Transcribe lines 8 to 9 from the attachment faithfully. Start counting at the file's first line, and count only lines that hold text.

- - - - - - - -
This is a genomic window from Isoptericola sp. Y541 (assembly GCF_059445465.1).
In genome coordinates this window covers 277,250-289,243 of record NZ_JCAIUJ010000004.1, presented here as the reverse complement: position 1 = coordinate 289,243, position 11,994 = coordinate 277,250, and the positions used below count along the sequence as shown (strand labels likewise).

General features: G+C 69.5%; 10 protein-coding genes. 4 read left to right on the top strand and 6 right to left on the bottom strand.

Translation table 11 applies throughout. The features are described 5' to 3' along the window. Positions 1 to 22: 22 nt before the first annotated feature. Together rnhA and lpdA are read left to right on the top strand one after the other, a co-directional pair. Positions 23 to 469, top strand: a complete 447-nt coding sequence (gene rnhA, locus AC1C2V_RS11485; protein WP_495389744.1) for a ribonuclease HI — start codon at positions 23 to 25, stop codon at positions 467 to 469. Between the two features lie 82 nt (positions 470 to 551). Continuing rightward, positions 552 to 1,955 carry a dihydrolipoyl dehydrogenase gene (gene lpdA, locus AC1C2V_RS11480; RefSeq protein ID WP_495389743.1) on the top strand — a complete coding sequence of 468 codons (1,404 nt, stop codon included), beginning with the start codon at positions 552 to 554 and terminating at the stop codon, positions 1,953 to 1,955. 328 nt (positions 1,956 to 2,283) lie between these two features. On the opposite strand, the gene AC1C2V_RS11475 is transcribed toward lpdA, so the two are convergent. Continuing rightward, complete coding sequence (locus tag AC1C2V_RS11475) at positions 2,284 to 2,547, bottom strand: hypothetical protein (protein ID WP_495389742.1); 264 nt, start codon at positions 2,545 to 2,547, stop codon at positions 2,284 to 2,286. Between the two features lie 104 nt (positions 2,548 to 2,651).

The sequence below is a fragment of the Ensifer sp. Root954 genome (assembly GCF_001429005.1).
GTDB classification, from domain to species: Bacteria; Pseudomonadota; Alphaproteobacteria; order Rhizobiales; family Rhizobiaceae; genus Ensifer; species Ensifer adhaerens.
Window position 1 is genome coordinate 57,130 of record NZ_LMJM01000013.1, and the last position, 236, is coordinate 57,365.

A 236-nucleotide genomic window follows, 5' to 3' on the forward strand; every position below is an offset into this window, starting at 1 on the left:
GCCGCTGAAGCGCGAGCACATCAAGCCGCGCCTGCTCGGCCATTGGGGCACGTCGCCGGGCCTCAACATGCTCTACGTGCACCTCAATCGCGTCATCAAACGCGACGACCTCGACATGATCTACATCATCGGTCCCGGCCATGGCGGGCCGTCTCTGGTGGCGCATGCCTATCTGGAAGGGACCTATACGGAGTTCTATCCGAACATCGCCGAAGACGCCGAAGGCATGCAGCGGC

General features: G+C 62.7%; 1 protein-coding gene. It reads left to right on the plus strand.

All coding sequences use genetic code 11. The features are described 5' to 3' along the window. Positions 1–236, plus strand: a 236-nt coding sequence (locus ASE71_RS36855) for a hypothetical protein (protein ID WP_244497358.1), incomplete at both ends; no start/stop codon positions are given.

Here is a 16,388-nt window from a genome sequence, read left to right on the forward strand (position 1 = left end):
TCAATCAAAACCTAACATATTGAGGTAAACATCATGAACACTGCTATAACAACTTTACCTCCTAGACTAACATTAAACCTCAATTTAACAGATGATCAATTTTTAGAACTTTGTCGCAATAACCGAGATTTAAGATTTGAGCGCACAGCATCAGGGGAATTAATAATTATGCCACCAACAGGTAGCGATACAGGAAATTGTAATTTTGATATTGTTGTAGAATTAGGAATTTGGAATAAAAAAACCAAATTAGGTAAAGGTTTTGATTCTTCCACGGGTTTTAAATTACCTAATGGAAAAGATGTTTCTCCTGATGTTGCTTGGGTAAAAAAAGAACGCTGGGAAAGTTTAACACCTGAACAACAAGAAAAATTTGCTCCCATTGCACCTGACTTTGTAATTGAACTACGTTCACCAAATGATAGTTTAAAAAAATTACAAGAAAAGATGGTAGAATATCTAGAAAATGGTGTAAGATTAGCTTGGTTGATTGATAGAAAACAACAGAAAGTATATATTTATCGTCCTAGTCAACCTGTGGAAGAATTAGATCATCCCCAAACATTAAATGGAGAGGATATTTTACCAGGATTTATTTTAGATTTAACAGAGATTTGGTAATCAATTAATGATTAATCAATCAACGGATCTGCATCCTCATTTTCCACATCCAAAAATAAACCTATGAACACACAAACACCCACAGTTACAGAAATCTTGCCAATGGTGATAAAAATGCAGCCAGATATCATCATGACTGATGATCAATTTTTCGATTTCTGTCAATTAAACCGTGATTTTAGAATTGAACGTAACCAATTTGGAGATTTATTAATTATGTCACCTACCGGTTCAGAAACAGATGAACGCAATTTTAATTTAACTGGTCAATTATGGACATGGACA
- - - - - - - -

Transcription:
A 236-nucleotide genomic window follows, 5' to 3' on the forward strand; every position below is an offset into this window, starting at 1 on the left:
GCCGCTGAAGCGCGAGCACATCAAGCCGCGCCTGCTCGGCCATTGGGGCACGTCGCCGGGCCTCAACATGCTCTACGTGCACCTCAATCGCGTCATCAAACGCGACGACCTCGACATGATCTACATCATCGGTCCCGGCCATGGCGGGCCGTCTCTGGTGGCGCATGCCTATCTGGAAGGGACCTATACGGAGTTCTATCCGAACATCGCCGAAGACGCCGAAGGCATGCAGCGGC